New York residents may be interested in an Illinois woman who sued her doctor for "wrongful pregnancy" after a procedure meant to sterilize her failed. The medical malpractice suit claims that the woman's tubal ligation procedure in 2008 was botched. She became pregnant about six months after the surgery. The child was born with sickle cell disease, which is caused by genes that both the woman and her husband carry. She says she had wanted the procedure in part to prevent having another child with the disease after her second oldest son was born with the condition.
Experts say it is possible in rare instances for women to become pregnant after having their tubes tied. However, the woman's attorney says this case is different because the woman only has one ovary. Her right ovary was removed in a medical procedure when she was 12 years old. As a result, the doctor only needed to tie her left Fallopian tube. The suit claims that he tied the right tube instead.
The woman is suing the doctor for personal injury, emotional distress, lost wages and the expense of raising a child with a genetic disorder. She described the pregnancy and delivery as very difficult. Attorneys for the physician have argued that Illinois state law doesn't allow parents to sue for the costs of raising a child with a medical condition after undergoing a sterilization procedure. However, on Feb. 26, an appellate court disagreed with that decision and ruled that the suit could move forward.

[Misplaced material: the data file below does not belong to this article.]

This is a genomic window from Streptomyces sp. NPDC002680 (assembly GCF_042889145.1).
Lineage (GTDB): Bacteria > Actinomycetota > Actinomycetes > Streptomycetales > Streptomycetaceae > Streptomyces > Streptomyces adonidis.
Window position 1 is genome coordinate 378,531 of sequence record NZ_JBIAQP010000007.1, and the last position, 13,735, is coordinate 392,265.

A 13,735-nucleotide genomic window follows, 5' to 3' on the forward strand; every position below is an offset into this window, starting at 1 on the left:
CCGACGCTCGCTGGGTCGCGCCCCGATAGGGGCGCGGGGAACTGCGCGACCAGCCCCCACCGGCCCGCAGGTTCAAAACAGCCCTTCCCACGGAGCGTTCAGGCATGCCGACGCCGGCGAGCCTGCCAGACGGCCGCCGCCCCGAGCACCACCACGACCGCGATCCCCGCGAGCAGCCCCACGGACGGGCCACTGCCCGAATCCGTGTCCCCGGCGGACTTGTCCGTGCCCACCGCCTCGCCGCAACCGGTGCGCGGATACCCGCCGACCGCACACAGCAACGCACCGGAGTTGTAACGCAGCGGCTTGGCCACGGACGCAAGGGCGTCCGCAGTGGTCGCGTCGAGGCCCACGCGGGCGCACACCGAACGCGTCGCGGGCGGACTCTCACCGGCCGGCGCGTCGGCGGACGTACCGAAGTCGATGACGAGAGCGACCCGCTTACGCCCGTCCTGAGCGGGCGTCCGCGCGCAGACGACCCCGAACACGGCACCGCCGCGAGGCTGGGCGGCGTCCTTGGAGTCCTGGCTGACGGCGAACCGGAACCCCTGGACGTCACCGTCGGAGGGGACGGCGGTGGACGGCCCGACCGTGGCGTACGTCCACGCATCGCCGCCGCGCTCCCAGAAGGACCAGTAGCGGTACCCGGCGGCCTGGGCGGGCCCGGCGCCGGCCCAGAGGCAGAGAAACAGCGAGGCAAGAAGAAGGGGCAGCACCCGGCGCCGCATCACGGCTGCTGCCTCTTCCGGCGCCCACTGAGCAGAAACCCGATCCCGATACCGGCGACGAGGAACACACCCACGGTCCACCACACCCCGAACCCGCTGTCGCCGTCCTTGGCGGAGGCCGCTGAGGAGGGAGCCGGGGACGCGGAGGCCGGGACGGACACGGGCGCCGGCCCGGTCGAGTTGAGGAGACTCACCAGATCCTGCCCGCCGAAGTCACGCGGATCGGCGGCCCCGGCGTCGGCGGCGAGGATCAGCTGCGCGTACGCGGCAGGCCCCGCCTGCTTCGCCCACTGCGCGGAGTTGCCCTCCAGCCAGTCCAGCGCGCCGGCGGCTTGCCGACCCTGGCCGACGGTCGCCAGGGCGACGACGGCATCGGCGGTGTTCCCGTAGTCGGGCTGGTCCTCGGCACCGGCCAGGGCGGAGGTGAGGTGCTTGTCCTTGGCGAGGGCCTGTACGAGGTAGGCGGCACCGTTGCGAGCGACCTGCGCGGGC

The woman's own attorney admitted that she nearly didn't take the case because suing a doctor for failed sterilization is generally not successful. The procedure can fail without any medical malpractice. However, the allegation that this doctor only needed to tie one tube and tied the wrong one makes this case different from others.